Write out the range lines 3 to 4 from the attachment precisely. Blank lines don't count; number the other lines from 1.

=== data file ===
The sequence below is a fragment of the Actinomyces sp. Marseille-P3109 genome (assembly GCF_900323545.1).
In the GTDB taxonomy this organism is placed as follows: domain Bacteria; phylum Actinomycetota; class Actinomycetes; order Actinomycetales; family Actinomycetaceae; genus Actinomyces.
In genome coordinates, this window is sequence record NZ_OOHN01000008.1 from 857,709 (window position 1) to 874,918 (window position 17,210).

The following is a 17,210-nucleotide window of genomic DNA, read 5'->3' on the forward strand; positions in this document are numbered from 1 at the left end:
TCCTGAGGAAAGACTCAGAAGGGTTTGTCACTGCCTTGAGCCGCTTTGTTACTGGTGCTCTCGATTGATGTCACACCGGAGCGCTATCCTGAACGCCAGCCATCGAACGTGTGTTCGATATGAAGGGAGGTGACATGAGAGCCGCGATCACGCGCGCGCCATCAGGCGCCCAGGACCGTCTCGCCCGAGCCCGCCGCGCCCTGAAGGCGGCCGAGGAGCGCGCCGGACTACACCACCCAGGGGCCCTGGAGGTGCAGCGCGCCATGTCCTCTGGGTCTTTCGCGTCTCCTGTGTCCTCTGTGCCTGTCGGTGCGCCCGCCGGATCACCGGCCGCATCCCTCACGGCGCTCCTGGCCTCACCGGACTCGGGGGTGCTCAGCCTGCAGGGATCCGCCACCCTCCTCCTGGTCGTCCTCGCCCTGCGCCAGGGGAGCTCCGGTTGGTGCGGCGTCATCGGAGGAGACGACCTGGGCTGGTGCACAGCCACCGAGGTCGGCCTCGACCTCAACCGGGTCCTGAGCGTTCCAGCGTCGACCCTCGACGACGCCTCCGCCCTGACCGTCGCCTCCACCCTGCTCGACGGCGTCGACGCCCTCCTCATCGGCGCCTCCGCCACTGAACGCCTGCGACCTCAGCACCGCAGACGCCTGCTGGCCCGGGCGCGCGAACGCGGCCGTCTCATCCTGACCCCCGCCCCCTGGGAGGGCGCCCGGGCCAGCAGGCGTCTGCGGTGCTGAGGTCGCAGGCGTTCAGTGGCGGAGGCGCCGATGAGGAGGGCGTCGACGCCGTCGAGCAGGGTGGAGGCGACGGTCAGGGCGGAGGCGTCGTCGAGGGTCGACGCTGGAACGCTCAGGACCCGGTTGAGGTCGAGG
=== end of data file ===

In genome coordinates, this window is sequence record NZ_OOHN01000008.1 from 857,709 (window position 1) to 874,918 (window position 17,210).

The following is a 17,210-nucleotide window of genomic DNA, read 5'->3' on the forward strand; positions in this document are numbered from 1 at the left end: